What is Kwanzaa?

Kwanzaa is a week-long annual celebration of African-American culture that is held from December 26 to January 1. This celebration culminates in a communal feast called Karamu, usually held on the 6th day. Families and communities come together to celebrate, share a feast, to honor the ancestors, and affirm the bonds between them. Kwanzaa includes an acknowledgment and honoring its seven principles. Each day of Kwanzaa emphasizes a new principle with a candle-lighting ceremony that offers an opportunity to discuss the principle and its meaning. The first night the black candle in the center is lit and the principle of Umoja (Unity) is discussed. 

The Seven Principles

  1. Umoja (Unity): maintain unity as a family, community, nation, and race.
  2. Kujichagulia (Self-Determination): define, name, create, and speak for ourselves.
  3. Ujima (Collective Work and Responsibility): build and maintain our community—solve problems together.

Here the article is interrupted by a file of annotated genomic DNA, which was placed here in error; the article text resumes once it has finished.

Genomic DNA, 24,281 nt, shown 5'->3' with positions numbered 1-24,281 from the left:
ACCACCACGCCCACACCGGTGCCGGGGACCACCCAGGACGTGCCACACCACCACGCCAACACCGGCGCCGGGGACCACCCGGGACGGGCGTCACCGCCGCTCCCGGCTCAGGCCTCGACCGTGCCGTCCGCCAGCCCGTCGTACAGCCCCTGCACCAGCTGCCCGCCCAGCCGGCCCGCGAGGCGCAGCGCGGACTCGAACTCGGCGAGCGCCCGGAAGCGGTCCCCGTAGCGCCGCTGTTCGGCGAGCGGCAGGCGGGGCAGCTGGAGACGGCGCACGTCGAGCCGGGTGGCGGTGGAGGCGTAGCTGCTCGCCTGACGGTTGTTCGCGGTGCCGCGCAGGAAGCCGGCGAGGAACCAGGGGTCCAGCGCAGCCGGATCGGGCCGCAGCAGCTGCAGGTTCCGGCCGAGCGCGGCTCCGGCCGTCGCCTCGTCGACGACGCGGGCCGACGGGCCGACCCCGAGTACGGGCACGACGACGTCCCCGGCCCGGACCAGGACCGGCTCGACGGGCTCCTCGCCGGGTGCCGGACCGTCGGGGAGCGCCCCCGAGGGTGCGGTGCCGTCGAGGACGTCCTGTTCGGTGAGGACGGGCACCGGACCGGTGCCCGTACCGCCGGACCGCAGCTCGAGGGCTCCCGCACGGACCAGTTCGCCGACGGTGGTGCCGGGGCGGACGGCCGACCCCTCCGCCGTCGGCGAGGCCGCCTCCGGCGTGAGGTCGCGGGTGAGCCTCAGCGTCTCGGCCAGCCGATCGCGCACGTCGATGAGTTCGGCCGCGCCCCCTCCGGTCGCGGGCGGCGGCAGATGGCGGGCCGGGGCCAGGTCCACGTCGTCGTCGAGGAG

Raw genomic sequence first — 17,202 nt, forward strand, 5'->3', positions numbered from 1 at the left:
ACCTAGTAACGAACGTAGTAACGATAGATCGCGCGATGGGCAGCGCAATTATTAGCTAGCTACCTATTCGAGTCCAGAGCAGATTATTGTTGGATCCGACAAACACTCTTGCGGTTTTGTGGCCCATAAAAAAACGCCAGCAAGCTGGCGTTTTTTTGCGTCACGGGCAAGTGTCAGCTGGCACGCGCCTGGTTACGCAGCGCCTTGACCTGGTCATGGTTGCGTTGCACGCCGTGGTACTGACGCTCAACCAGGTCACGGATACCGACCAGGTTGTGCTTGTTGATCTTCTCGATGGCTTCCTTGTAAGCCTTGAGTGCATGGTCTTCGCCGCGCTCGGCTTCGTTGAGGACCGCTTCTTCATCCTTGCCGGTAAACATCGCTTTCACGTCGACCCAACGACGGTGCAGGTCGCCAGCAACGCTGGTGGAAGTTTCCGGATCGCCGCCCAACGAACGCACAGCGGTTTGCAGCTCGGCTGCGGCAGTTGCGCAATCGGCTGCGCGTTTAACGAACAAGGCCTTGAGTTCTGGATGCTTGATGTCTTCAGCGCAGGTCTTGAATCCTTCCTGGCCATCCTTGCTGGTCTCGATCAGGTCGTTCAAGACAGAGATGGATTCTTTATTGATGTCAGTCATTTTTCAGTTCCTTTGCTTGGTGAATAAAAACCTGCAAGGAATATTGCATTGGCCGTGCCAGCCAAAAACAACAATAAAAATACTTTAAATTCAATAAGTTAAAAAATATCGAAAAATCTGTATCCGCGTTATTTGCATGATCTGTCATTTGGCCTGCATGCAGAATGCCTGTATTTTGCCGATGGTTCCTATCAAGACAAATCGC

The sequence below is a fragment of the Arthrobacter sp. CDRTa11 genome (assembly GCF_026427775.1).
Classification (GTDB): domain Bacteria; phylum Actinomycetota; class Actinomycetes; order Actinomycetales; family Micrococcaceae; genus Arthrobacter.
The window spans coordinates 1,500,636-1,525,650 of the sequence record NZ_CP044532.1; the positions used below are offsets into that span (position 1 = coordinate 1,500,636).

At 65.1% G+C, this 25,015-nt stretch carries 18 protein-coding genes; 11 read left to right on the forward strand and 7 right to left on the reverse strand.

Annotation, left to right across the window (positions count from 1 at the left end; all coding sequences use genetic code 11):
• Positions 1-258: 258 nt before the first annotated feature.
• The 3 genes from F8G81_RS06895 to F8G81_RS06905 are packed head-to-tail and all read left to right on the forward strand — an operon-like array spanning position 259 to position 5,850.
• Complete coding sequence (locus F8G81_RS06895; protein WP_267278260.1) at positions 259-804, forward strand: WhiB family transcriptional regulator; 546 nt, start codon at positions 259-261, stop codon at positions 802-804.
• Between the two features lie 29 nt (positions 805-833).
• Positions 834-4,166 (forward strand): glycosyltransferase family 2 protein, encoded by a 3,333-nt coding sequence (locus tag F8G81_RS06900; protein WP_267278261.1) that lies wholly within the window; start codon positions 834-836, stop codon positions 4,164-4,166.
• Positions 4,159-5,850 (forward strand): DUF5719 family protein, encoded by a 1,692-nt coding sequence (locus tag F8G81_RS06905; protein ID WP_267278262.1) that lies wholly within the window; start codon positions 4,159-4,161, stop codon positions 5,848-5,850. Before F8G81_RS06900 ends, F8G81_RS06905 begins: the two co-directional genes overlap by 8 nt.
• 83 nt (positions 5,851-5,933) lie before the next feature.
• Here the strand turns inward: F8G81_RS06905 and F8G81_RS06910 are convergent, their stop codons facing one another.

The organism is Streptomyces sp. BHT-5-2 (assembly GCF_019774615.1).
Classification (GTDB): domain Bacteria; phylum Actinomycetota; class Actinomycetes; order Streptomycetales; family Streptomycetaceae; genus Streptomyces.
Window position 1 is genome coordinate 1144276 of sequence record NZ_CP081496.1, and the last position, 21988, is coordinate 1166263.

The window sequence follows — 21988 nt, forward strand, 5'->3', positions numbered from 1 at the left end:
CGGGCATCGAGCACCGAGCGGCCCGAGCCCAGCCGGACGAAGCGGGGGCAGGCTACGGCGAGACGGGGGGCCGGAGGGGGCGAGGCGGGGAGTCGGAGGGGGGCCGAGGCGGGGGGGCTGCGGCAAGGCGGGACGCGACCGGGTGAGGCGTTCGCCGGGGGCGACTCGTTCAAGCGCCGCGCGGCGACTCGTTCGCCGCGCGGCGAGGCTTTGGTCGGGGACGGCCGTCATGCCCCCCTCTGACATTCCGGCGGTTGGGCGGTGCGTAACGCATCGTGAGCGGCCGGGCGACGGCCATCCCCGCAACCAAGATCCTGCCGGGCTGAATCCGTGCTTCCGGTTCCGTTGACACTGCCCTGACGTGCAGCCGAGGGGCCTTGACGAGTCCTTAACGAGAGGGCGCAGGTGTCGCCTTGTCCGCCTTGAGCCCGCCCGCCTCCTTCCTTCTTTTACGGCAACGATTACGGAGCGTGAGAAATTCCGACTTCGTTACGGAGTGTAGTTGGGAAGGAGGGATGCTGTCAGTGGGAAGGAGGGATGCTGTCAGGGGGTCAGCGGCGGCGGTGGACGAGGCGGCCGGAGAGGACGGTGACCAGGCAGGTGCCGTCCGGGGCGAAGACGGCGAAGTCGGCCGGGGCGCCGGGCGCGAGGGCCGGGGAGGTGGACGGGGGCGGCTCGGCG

4. Ujamaa (Cooperative Economics): build and maintain our stores, shops, and other businesses and to profit from them together.
  5. Nia (Purpose): work collectively to build communities that will restore the greatness of our people.
  6. Kuumba (Creativity): to find new, innovative ways to leave our communities in more beautiful and beneficial ways than we inherited it.
  7. Imani (Faith): the belief in God, family, heritage, leaders, and others that will leave to the victory of our struggle around the world.

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